It used to be that cyborgization was in the future. Of course, the futurologists predicted that we would duly have the artificial limbs and organs, but most people probably didn't realise that this future would actually come. It was about science fiction films, such as Robocop, not about reality for which you plan and prepare yourself.

This has changed. There are millions of disabled people who need cybernetic implants. As these people get them and get out starting to lead a normal life among us, we will gradually come to regard cyborgisation as normal and beneficial.


Jesse Sullivan, the World's First "Bionic Man"

4 more patients as of 2006, including a woman, Claudia Mitchell.




  • Proprio The world’s first intelligent foot module, provides unprecedented physiological benefits for transtibial amputees. A wide and automated range of ankle flexion with proven Flex-Foot dynamics means function is as close as you can get today to the human foot.


Matt Nagle is paralyzed. He's also a pioneer in the new science of brain implants. BrainGate

Kevin Warwick had neural implants (in his hand). He was able to "connect" with his wife, who had a similar implant. When she moved her hand, he felt an impulse in his brain. [1]

≤==Heart== Robert Tools (151 days), Tom Christerson (512 days) Abiocor

  • Various pacemakers

Support their demise, revolution brings change.


The first modern cochlear implants went on the market in Australia in 1982, and by 2004 approximately 82,500 people worldwide had been fitted with one.

  • Esteem an internal not external hearing aid not a cochlea implant.


  • Cheri Robertson (16th patient in the world) - camera + electrodes in the brain, some degree of vision (tiny outlines of objects, can use for 1 hour/day) restored. New device allows woman to see, even without eyes (video). Cost is $120000. This works for people without optic nerves.

Another approach is retinal implants.

1.5 million people in world suffer from retinitis pigmentosa. 700,000 in western world suffer from age-related macular degeneration each year. In both: retinal cells at back of eye that process light gradually die. (Source.)

In the future, we'd like to be able to tap vision, so that we can have night vision, heat vision, heads up displays.

Presently, we don't have sufficient technology to grant sufficient resolution to read characters from a page; Only enough to interact with larger objects, the size of hats.

Current work:

See also: Wikipedia:Artificial eye.

Summary of an aricle: 'Bionic eye' may help reverse blindness - 31 March 2005

Daniel Palanker is a researcher in a team at Stanford that used the following technique with rats: Light is read by a video camera mounted to goggles, processed by a computer, then sent to an infrared LED display behind the goggles. The IR light is picked up by a 3 mm wide chip behind the retina. As the chip receives IR light, it is simulatenously powered, and converts light to electrical signals to to cells in the inner retina, which in turn are relayed to the brain. If I understand their paper right, the light-sensing cells within the retina actually seek to connect with the chip.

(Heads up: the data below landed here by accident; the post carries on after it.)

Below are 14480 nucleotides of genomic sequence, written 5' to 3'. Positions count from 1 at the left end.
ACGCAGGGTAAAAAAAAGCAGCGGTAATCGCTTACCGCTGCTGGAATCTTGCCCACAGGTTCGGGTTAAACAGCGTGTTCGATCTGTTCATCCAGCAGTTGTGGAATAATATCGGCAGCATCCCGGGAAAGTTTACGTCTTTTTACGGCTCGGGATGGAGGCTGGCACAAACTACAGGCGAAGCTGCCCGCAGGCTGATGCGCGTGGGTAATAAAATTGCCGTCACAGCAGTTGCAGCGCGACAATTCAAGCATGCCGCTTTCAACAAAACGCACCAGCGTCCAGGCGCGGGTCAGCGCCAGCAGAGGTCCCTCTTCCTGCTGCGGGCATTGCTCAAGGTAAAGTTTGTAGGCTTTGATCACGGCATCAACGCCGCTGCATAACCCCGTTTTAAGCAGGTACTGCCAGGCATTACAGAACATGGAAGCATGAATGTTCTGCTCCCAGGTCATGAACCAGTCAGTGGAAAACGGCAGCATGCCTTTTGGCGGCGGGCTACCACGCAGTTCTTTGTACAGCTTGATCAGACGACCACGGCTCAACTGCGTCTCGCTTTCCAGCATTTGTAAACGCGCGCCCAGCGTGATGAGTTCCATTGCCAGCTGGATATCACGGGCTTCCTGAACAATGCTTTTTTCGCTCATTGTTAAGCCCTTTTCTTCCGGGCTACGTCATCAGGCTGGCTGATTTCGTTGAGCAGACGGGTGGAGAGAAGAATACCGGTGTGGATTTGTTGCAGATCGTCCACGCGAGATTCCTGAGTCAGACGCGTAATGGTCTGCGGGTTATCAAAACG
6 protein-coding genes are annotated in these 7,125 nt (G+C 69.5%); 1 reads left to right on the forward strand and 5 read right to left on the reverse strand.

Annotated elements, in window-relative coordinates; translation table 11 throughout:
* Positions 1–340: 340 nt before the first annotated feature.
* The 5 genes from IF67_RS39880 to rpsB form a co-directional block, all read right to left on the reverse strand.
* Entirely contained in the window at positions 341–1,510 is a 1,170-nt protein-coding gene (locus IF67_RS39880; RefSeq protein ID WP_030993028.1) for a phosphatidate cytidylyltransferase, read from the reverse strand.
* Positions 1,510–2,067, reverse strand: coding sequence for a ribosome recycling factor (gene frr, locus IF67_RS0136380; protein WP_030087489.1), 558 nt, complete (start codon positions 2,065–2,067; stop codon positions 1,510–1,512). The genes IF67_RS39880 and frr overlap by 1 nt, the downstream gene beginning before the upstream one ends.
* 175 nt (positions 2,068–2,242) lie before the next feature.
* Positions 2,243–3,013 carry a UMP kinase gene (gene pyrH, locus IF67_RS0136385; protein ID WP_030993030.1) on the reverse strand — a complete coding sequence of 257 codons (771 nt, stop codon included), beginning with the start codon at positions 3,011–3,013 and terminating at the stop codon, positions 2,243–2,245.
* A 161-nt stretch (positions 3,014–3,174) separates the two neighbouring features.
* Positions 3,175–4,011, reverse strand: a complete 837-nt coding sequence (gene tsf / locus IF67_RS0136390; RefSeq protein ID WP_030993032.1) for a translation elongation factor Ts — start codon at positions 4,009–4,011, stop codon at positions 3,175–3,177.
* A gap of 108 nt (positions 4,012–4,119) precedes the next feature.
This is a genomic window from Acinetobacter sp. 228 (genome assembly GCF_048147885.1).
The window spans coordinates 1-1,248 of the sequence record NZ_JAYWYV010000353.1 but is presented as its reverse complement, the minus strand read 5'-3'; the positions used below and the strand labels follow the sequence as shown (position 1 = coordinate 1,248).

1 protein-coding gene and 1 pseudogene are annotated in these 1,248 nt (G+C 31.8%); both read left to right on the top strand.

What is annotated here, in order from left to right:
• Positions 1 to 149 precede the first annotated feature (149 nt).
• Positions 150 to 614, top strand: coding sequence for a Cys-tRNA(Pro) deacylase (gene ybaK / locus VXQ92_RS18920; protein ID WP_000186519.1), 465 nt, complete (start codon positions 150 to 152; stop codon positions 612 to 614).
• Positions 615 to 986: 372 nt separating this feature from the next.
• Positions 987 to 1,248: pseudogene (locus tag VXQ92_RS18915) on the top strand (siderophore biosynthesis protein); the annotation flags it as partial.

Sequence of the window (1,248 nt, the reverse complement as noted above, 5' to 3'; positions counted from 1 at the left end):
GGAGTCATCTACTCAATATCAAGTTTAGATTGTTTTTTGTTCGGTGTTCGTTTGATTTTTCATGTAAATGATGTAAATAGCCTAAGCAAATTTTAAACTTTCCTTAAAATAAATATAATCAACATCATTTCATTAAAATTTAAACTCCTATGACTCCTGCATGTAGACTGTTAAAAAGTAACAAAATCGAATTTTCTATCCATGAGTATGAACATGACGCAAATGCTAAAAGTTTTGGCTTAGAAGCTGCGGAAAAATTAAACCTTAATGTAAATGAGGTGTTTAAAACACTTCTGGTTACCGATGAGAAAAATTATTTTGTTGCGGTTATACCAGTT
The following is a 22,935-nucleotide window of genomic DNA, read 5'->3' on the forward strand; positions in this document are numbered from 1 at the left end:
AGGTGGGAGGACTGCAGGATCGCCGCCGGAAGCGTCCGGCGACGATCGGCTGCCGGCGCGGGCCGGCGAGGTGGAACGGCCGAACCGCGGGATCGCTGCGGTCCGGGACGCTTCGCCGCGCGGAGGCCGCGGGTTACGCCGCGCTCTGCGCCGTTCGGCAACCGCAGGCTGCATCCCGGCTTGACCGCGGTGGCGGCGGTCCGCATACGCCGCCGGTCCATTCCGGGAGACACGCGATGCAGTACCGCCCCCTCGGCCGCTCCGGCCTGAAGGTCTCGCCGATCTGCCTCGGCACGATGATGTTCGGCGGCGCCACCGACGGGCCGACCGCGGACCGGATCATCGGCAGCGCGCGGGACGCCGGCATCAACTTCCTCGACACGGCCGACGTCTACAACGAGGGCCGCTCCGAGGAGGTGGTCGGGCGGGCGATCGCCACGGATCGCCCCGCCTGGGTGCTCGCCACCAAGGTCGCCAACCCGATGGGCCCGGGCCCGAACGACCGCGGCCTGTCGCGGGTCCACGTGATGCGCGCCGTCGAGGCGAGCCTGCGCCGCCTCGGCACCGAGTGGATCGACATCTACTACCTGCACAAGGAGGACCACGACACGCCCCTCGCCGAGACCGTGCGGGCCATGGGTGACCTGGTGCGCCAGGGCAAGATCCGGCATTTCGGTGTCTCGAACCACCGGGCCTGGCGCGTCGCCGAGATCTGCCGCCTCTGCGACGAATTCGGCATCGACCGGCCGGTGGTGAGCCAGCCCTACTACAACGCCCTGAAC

The article mentions work at U of Southern California, U of Illinois at Chicago Medical Center, who also develop retinal implants, but he thinks his project's resolution is much higher. Daniel Palanker said the implant could provide 20/80, (20/20=normal, 20/400=blind,) which would be sufficient to read large print.

Progress: Before testing on humans, team needs to trial larger implants on bigger animals, and test safety. The study was partly funded by the US Air Force and VISX Corp, a laser correction company.

some brief history


An artificial cornea is in sight, thanks to biomimetic hydrogels, [2]


In 2006 ITAP (Intraosseous Transcutaneous Amputation Prosthesis) technology that enables artificial limbs to be directly attached to a human bone without risk of infection was developed. It involves securing a titanium rod directly into the bone. [3] Previously people had to "wear" the prostheses on the outside using complicated systems to fixate them.

  • ProDisc PRODISC-L is second artificial disc approved

On August 14, 2006, the PRODISC-L Total Disc Replacement was approved by the U.S. Food and Drug Administration for use as a treatment for functionally disabling pain from lumbar degenerative disc disease.



Electronic medical implants have been in development since the 1950s with the first cardiac pacemakers. They have since expanded to include defibrillators for the heart, neurostimulators for the nervous system, including those implanted into the brain, drug delivery infusion pumps and cochlear implants to assist hearing.


ID chip

The latest implants are brain computer interface devices to help the paralysed regain control and communication, and electronic tags for instant medical records retrieval. [4]

What other artificial organs and limbs exist?

Visions of the future

See also

External links

This is a factual article as opposed to fiction or scenario. It describes the current state of the field and explains expected future developments without speculation or fantasy.